Destination development in the wake of popular culture tourism

Proposing a comprehensive analytic framework

Authored by: Kristina N. Lindström

The Routledge Handbook of Popular Culture and Tourism

Print publication date:  June  2018
Online publication date:  July  2018

Print ISBN: 9781138678354
eBook ISBN: 9781315559018
Adobe ISBN:

10.4324/9781315559018-41

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Abstract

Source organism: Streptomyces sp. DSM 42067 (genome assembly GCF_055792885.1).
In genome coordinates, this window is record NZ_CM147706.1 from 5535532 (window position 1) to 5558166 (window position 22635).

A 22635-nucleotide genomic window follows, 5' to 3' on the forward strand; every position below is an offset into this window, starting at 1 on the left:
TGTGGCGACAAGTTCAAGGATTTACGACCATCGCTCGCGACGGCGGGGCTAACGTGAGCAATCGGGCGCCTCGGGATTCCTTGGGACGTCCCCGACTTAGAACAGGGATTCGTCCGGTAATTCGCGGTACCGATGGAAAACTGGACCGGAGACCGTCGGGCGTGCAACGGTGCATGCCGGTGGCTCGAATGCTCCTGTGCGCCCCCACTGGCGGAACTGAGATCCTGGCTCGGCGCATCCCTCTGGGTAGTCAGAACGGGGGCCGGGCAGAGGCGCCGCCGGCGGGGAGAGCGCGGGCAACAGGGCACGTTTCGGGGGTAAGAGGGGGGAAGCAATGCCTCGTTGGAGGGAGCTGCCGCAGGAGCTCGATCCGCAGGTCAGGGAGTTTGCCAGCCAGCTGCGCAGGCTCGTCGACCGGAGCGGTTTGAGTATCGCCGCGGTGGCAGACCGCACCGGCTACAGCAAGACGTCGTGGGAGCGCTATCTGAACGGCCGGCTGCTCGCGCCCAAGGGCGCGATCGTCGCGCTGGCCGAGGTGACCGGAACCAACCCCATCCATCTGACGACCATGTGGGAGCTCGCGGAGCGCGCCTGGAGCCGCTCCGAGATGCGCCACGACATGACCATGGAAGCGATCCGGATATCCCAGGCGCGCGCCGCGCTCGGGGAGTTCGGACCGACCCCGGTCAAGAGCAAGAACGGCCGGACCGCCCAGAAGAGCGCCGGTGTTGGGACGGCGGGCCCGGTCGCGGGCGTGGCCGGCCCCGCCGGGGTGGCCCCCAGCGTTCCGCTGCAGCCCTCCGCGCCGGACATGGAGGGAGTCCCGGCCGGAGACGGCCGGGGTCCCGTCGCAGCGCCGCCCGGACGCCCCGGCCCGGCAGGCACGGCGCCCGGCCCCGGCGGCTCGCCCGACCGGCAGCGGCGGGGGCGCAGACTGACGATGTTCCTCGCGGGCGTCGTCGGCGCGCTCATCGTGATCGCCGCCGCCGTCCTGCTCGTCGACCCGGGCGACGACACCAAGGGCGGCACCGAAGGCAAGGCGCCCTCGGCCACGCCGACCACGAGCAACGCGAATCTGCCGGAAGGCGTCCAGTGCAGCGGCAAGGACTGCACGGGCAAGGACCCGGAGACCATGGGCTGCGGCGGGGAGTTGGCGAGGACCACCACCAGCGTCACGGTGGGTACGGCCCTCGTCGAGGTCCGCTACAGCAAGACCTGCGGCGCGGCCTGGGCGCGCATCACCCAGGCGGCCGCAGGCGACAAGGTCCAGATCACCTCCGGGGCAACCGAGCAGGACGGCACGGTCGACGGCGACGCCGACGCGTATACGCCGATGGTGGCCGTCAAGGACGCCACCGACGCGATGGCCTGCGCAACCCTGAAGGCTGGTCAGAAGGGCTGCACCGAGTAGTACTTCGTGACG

This chapter revolves around the notion of popular culture tourism as a potential booster and rejuvenation strategy for local economies (e.g. Connell, 2012; Richards, 2014). The fact that many regions in the industrialized world deal with a transformation from traditional industry to experience-based production calls for planning and development strategies adapted to this new place-making logic (Gyimóthy et al., 2015; Larsson & Lindström, 2013). A great number of studies prove the success of popular culture tourism as a booster for local economies (e.g. Beeton, 2001; Connell, 2012; Larson, Lundberg, & Lexhagen, 2013; Lee & Bai, 2016; Lexhagen, Larson, & Lundberg, 2014; Lundberg & Lexhagen, 2012), however often with a focus on short-term and tourist-centric impacts of this special interest tourism, i.e. number of tourists, tourist spending and image-making. Studies with a critical stance or with a broader regional development approach are more exceptional (Gyimóthy et al., 2015). Consequently, local community interests risk being neglected in favor of visitors’ interests (Saarinen, 2006; Scott, 1997). As pointed out by Gyimóthy et al. (2015), research in the field focusing on long-term consequences and solutions of popular culture tourism demand is scarce. Hence, the key observation put forward and scrutinized is the observed contradiction between the main argument for paying attention to popular culture tourism, i.e. being a booster for regional development and, the narrow focus often applied in theory and practice. This gap, it is argued, leads to limited profound knowledge of the implications of this category of special interest tourism in the local community. Consequently, in-depth understanding of the causes and consequences of popular culture tourism in a local context tends to be weak, leading to a poor basis for policy-making and the like.

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